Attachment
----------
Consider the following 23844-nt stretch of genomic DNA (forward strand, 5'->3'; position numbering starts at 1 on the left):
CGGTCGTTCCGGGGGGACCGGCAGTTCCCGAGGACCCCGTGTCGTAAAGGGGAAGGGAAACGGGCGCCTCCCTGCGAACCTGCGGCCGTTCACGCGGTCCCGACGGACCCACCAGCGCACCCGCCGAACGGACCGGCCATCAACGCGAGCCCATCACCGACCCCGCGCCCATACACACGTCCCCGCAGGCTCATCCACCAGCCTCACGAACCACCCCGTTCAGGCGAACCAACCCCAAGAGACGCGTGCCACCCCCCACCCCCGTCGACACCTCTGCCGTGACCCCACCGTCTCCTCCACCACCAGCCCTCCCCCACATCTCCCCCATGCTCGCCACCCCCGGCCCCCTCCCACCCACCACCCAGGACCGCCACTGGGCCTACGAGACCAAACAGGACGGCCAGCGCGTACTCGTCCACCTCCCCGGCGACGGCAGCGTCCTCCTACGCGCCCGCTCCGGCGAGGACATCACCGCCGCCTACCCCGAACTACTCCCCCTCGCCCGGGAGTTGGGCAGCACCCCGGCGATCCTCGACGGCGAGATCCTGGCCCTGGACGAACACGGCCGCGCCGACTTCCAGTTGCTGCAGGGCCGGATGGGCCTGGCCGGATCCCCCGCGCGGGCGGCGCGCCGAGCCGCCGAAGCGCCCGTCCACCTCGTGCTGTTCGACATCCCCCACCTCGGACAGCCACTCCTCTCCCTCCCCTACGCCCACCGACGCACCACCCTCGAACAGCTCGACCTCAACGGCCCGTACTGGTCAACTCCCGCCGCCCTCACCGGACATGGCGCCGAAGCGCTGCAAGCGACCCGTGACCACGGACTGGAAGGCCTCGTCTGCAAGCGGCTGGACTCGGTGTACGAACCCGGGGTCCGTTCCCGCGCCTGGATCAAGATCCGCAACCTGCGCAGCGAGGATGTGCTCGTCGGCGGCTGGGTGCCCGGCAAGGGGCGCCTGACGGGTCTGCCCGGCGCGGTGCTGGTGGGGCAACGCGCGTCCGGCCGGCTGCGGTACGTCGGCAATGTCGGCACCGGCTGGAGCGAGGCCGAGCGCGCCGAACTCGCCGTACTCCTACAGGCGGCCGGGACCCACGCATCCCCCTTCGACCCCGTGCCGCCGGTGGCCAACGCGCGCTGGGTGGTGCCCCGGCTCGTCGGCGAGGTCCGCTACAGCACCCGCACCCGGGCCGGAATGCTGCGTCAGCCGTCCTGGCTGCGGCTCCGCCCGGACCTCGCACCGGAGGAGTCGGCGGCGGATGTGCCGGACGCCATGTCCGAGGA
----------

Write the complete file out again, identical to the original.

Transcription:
Consider the following 23844-nt stretch of genomic DNA (forward strand, 5'->3'; position numbering starts at 1 on the left):
CGGTCGTTCCGGGGGGACCGGCAGTTCCCGAGGACCCCGTGTCGTAAAGGGGAAGGGAAACGGGCGCCTCCCTGCGAACCTGCGGCCGTTCACGCGGTCCCGACGGACCCACCAGCGCACCCGCCGAACGGACCGGCCATCAACGCGAGCCCATCACCGACCCCGCGCCCATACACACGTCCCCGCAGGCTCATCCACCAGCCTCACGAACCACCCCGTTCAGGCGAACCAACCCCAAGAGACGCGTGCCACCCCCCACCCCCGTCGACACCTCTGCCGTGACCCCACCGTCTCCTCCACCACCAGCCCTCCCCCACATCTCCCCCATGCTCGCCACCCCCGGCCCCCTCCCACCCACCACCCAGGACCGCCACTGGGCCTACGAGACCAAACAGGACGGCCAGCGCGTACTCGTCCACCTCCCCGGCGACGGCAGCGTCCTCCTACGCGCCCGCTCCGGCGAGGACATCACCGCCGCCTACCCCGAACTACTCCCCCTCGCCCGGGAGTTGGGCAGCACCCCGGCGATCCTCGACGGCGAGATCCTGGCCCTGGACGAACACGGCCGCGCCGACTTCCAGTTGCTGCAGGGCCGGATGGGCCTGGCCGGATCCCCCGCGCGGGCGGCGCGCCGAGCCGCCGAAGCGCCCGTCCACCTCGTGCTGTTCGACATCCCCCACCTCGGACAGCCACTCCTCTCCCTCCCCTACGCCCACCGACGCACCACCCTCGAACAGCTCGACCTCAACGGCCCGTACTGGTCAACTCCCGCCGCCCTCACCGGACATGGCGCCGAAGCGCTGCAAGCGACCCGTGACCACGGACTGGAAGGCCTCGTCTGCAAGCGGCTGGACTCGGTGTACGAACCCGGGGTCCGTTCCCGCGCCTGGATCAAGATCCGCAACCTGCGCAGCGAGGATGTGCTCGTCGGCGGCTGGGTGCCCGGCAAGGGGCGCCTGACGGGTCTGCCCGGCGCGGTGCTGGTGGGGCAACGCGCGTCCGGCCGGCTGCGGTACGTCGGCAATGTCGGCACCGGCTGGAGCGAGGCCGAGCGCGCCGAACTCGCCGTACTCCTACAGGCGGCCGGGACCCACGCATCCCCCTTCGACCCCGTGCCGCCGGTGGCCAACGCGCGCTGGGTGGTGCCCCGGCTCGTCGGCGAGGTCCGCTACAGCACCCGCACCCGGGCCGGAATGCTGCGTCAGCCGTCCTGGCTGCGGCTCCGCCCGGACCTCGCACCGGAGGAGTCGGCGGCGGATGTGCCGGACGCCATGTCCGAGGA